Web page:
Tag Archives: 1901

William Orpen – The Mirror: Why live in the world when you can live in your head?

13 Feb

William Orpen, The Mirror, 1900

This painting keeps haunting me. I don’t quite know why because it’s a really simple portrait, nothing special about it at first sight. I discovered it months ago, and it just lingers in my memory. Every once in a while I remember it and then I gaze it for some time. Then I forget it, and a week passes and then I remember it again and it’s a never ending cycle. The space in the painting isn’t cluttered with many things that tire our eyes. The colours are neutral, greys, black and olive green, nothing overwhelming. The simple arrangement of objects in a painting, with a chest of drawers, a round mirror on the wall and a girl sitting on a chair makes for a simple composition. It also makes it look as if the painter didn’t just capture the space as it was, although it is accurate, but rather chose the objects to make the painting look aesthetically appealing. William Orpen, an Irish painter, was very young when he painted “The Mirror”, just twenty-two years old. He had just recently finished his schooling at the Slate School of Art in London (he studied there from 1897 to 1899), and with this painting he was paying homage to Whistler’s famous “Arrangement in Grey and Black No. 2” or simply A Portrait of the Artist’s Mother painted in 1871. The round mirror on the wall which shows the artist painting is an obvious reference to “The Arnolfini Portrait” painted by Jan van Eyck. But Emily seems to belong to an entirely different world to the one where Orpen is painting. As if the space around her is disappearing and she remains alone on the stage of her life, hiding from us with that hat.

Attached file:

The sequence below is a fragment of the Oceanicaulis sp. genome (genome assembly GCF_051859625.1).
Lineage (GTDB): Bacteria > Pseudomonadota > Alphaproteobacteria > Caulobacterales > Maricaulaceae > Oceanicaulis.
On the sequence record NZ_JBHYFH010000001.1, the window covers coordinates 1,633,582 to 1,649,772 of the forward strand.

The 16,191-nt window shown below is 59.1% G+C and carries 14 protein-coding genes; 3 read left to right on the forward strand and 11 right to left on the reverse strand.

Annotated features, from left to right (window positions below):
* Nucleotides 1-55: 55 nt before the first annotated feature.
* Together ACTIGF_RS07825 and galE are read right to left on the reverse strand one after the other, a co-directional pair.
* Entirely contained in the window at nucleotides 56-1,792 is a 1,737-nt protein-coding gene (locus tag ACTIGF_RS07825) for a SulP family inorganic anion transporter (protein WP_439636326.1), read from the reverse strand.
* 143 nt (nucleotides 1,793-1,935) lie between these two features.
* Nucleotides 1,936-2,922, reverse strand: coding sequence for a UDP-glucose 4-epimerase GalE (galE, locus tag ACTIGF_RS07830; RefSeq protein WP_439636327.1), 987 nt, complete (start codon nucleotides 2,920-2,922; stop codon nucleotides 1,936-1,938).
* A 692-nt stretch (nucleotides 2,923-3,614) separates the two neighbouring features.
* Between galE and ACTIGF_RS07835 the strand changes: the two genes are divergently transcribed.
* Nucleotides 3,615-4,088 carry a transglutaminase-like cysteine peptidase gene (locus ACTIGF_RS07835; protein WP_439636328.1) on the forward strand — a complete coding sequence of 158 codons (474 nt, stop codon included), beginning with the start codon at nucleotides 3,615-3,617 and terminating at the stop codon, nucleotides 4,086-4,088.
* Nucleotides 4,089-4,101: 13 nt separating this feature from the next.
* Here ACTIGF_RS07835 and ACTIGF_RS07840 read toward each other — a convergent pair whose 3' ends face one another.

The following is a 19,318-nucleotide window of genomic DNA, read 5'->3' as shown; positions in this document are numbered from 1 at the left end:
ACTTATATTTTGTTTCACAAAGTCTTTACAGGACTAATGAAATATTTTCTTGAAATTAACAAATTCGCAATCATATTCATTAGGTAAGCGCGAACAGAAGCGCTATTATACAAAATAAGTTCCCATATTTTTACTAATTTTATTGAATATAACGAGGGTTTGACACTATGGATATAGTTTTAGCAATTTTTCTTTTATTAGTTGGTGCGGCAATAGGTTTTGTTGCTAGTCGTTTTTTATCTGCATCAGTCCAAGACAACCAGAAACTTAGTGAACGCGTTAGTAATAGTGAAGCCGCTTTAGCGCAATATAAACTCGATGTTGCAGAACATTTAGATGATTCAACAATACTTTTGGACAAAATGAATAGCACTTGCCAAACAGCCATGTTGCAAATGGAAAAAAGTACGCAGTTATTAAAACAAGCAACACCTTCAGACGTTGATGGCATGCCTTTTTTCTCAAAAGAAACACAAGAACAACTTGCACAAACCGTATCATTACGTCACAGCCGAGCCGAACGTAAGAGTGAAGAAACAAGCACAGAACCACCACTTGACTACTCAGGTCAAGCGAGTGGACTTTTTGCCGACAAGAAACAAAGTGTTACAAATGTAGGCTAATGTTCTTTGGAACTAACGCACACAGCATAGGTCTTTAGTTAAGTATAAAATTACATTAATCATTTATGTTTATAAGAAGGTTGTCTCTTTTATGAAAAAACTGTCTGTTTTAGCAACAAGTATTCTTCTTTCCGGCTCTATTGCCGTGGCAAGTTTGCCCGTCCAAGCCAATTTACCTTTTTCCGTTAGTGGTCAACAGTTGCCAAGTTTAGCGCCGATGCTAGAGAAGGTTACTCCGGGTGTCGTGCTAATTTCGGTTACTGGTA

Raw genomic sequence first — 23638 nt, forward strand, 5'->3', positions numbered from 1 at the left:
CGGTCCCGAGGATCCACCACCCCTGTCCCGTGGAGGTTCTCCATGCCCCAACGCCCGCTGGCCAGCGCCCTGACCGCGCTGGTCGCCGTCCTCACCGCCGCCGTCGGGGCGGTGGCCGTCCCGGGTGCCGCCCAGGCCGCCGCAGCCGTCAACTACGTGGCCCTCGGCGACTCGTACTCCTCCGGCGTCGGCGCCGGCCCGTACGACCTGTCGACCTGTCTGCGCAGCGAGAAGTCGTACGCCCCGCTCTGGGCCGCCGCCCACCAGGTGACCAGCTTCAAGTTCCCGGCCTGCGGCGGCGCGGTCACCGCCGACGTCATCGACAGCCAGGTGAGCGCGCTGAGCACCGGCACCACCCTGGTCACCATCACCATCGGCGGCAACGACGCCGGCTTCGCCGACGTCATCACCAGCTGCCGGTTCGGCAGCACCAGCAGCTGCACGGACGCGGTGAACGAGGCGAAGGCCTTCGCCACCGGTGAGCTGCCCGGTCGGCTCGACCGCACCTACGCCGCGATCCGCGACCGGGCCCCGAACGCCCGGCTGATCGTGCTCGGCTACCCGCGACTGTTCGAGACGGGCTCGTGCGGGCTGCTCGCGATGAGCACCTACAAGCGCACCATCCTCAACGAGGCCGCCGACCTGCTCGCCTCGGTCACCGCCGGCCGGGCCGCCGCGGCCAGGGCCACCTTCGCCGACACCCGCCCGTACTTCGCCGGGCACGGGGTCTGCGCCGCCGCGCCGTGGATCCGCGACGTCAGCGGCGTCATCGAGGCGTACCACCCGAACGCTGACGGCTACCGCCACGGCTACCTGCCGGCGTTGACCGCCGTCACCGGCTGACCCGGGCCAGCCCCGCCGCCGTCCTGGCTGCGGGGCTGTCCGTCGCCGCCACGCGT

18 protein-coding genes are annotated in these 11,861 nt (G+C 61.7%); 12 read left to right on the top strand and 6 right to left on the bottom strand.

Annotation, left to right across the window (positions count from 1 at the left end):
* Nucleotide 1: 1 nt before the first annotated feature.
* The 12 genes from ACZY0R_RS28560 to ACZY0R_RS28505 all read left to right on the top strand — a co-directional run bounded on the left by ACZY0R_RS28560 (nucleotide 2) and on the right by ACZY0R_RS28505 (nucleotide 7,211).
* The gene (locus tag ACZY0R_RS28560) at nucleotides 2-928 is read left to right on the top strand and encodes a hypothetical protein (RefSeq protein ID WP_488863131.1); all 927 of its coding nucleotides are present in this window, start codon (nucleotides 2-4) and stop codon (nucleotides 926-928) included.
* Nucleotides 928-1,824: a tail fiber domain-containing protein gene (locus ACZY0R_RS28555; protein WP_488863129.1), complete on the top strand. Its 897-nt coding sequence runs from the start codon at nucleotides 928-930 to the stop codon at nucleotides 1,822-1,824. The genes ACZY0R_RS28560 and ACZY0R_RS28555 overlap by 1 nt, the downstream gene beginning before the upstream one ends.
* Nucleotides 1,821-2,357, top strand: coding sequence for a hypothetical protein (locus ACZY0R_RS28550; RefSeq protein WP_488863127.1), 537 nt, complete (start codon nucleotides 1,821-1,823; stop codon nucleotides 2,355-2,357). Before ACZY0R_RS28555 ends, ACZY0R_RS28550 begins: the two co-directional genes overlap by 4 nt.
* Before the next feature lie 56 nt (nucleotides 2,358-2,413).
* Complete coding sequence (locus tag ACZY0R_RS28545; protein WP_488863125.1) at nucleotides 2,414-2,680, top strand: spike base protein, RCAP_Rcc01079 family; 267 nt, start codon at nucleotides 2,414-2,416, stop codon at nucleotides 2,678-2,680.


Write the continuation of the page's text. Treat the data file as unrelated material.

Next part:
“The Mirror” was painted in Orpen’s lodgings and the model was a girl called Emily Scobel who modeled at the Slade School and was at the time engaged to Orpen, but broke off the engagement the following year and eventually married someone else. She was the main model for Orpen’s early works. With the simple composition and sombre colours, Orpen put a focus on Emily’s face because that’s where the real drama takes place. Her face is very captivating to me and it seems to say so much. Half hidden in the shade of her lovely hat, the same hat you can see in a drawing of Emily that Orpen made in 1901, her eyes are full of doubt and slight disappointment; I feel like she’s come to the point where she doesn’t know what to do with her life and she’s staring into the grey future with worrying eyes that seem to say: and what now? Her shoulders are sloping and her hands are clasped in her laps. She is sitting there in her long black skirt and white blouse, but her thoughts are somewhere else. Cheeks of her round face are pink as roses, but her lips pressed together are hiding secrets that she is hesitant to tell us. When I look at her face, and I have gazed at it for quite some time on different occasions, the lyrics to the Pulp’s song “Monday Morning” comes to mind:

There’s nothing to do so you just stay in bed,

Oh poor thing,

Why live in the world when you can live in your head?

 

Mmm when you can go out late from Monday,

Till Saturday turns into Sunday,

And now you’re back here at Monday,

So we can do it all over again.

And you go aah ah ah

I want a refund,

I want a light,

I want a reason,

To make it through the night, alright.

 

And so you finally left school,

So now what are you going to do?

Now you’re so grown up,

Yeah you’re oh oh oh oh oh so mature oh.

William Orpen, A Study – Emily Scobel, 1901, red chalk, graphite and grey wash

This interesting red chalk study of Emily was used to illustrate an article written about Orpen in August 1901 in a magazine called “The Artist”. Not much is known about Emily, and if it wasn’t for her connection with Orpen and her modelling at the Slade School of Art, she would have probably been forgotten in history. She was born sometime in 1877 and in the 1901 UK census, she was listed as a twenty-four year old servant living in Lewisham, London, working for the Churchward family along with a girl called Mary Scobel, who was twenty-two years old at the time and possibly her sister or cousin.